How To Design An Effective Office
Making space for innovation and creativity
The strategic value of workspace design is undervalued in most organizations. The potential opportunities to enhance productivity, employee engagement and a space that supports work and human needs are paramount and can be improved through the process of design.
Research shows that the Cathedral Effect influences a person’s cognition levels for abstract thinking and creativity.
A relationship between the perceived height of a ceiling and cognition. High ceilings promote abstract thinking and creativity. Low ceilings promote concrete and detail-oriented thinking. It is widely accepted that people prefer high ceilings to low ceilings. Lesser known, however, is that ceiling height can influence how people approach problem solving.
Depending on the nature of the problem, ceiling height can either undermine or enhance problem-solving performance.
Conspicuous ceiling height — that is, noticeably low or noticeably high ceilings — promotes different types of cognition, with high ceilings promoting abstract thinking and creativity and low ceilings promoting concrete and detail-oriented thinking.
For tasks that require creativity and out-of-the-box thinking (e.g., research and development) favor large rooms with high ceilings. For tasks that require detail-oriented work (e.g., surgical operating room) favor smaller rooms with lower ceilings. In retail environments, favor spaces with high ceilings when consumer choice requires imagination (e.g., home remodeling store) and spaces with lower ceilings for more task-oriented shopping (e.g., convenience store). Favor high ceilings to extend the time in which visitors remain on site (e.g., casino) and low ceilings to minimize loitering (e.g., fast food restaurant).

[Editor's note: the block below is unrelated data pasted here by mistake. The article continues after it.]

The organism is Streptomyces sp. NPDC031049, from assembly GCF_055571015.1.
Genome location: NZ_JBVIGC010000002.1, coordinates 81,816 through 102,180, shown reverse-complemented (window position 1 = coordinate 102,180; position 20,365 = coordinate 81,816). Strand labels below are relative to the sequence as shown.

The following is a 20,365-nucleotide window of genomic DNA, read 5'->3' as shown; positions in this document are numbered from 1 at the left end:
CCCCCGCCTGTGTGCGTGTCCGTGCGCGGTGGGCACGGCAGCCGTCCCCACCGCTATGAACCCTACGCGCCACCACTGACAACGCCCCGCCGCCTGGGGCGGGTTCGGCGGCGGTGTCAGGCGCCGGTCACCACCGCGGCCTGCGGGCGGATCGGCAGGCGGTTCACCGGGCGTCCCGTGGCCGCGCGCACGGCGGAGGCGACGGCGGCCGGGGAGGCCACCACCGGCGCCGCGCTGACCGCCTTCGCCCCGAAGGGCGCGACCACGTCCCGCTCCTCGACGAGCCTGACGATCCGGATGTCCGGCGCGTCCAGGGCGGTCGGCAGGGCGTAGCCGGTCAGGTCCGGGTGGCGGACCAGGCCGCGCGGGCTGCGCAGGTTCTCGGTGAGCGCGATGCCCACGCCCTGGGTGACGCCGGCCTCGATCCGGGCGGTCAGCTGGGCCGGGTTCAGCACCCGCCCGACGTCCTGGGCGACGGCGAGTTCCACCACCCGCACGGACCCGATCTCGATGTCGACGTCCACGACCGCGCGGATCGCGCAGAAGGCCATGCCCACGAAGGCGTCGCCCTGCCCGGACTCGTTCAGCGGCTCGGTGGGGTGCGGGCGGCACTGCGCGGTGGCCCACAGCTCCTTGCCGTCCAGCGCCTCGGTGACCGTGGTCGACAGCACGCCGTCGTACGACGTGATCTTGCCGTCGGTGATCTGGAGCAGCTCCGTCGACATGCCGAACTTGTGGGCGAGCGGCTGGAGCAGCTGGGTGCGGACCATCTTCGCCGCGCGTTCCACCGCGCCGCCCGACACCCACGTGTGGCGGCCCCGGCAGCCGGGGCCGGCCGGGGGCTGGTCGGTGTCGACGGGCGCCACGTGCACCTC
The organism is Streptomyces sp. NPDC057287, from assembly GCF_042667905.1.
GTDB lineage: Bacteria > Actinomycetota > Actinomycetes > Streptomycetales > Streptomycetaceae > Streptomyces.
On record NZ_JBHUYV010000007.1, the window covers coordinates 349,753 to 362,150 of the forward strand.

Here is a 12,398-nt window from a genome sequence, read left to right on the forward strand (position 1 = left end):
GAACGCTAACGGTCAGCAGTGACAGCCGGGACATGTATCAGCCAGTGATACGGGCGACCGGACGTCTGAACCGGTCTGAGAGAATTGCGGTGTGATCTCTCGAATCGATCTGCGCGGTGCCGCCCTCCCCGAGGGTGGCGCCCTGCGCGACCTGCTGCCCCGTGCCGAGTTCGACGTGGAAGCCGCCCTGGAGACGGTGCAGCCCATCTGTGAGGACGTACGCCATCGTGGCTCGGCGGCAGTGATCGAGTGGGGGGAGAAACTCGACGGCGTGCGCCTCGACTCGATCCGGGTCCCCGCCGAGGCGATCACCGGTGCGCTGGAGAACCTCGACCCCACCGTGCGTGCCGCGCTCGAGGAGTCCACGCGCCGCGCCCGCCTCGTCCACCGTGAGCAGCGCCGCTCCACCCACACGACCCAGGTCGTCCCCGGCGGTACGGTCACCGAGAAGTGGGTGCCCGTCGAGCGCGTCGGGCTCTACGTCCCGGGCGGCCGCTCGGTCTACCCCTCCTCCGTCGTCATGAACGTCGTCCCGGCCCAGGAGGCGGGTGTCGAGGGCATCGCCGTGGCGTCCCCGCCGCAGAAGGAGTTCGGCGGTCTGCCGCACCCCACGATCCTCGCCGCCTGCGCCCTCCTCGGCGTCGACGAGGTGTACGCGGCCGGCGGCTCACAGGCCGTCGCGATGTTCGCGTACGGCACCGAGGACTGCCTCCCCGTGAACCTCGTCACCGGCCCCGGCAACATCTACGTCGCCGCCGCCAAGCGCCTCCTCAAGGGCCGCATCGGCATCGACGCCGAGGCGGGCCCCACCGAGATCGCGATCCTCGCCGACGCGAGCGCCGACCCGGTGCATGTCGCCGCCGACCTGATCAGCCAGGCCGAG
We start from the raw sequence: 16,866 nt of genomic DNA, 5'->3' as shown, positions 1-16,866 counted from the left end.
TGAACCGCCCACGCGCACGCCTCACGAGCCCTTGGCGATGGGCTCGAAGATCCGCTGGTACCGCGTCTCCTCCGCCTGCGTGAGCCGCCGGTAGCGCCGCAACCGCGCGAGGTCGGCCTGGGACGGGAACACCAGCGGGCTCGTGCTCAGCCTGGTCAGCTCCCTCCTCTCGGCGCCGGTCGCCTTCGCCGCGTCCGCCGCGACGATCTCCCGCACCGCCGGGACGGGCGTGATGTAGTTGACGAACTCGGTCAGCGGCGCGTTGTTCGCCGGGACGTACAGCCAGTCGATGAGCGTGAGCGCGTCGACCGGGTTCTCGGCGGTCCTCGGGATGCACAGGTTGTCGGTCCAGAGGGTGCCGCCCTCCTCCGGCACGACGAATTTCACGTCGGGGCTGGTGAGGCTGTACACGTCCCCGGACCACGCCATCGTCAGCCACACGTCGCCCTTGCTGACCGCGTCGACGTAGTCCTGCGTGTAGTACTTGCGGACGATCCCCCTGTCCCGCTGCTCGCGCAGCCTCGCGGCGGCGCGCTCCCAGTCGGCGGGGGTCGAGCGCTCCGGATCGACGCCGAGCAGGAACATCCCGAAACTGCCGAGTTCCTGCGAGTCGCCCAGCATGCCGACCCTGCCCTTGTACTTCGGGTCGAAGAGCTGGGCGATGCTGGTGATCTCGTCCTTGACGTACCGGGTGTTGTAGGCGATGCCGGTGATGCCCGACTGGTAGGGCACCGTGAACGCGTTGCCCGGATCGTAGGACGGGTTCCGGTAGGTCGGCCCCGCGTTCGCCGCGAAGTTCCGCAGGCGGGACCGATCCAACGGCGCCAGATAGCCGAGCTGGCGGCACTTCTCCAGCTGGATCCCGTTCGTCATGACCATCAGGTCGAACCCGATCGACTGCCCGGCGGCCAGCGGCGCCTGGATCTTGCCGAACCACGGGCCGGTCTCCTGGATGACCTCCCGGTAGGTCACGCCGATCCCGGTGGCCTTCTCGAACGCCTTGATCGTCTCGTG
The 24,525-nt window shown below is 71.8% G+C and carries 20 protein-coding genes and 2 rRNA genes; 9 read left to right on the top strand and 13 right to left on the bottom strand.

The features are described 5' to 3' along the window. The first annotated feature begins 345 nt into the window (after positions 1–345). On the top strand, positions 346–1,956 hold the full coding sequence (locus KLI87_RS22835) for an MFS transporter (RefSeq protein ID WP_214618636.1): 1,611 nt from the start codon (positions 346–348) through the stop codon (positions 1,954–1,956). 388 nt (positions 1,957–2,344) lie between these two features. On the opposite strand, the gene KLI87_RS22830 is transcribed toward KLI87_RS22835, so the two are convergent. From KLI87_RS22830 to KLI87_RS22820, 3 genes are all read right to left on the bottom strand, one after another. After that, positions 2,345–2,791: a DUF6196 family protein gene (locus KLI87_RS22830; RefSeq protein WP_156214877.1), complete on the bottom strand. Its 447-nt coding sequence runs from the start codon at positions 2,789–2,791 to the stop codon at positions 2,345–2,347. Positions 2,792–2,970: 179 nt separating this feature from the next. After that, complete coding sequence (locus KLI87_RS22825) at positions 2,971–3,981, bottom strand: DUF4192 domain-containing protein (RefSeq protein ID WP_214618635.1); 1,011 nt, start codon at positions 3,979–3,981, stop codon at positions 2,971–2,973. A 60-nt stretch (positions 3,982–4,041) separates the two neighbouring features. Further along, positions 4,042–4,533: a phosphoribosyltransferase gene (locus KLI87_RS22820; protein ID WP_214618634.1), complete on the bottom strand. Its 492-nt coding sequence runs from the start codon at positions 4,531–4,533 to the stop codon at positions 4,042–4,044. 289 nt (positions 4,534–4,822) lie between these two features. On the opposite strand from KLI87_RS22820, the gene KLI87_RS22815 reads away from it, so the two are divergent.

— “The Influence of Ceiling Height: The Effect of Priming on the Type of Processing That People Use” by Joan Meyers-Levy and Rui (Juliet) Zhu
Office design provides opportunities to retain and engage employees, increase productivity and cater to certain types of thinking and working processes.
Study your workflow
The first step in the process of applying awesome UX to your workplace is assessing the current employee usage patterns in a space.
First off, assess how employees spend their time.
How does your workplace accomplish its goals? How do people collaborate? What are current workplace etiquette and working styles?
There are four main work modes:
How well does the current workplace setup represent the organization’s brand and values?
Part of Steve Job’s legacy is in the design of the Pixar headquarters.
Innovation was understood to be a serendipitous “intersection between people and ideas”, through the conduit of a space that encouraged such meetings.
Such spaces discourage silos of information and encourage open communication and connections by reintroducing flow into the day to day of employees.
In addition to using proximity to promote more interactions, another strategy is to express the culture of the team through branding.
By leveraging techniques, assessing your workplace processes and patterns, it is possible to create a team dynamic that is collaborative, productive and innovative.
Thanks for reading. Feel free to check out my design work!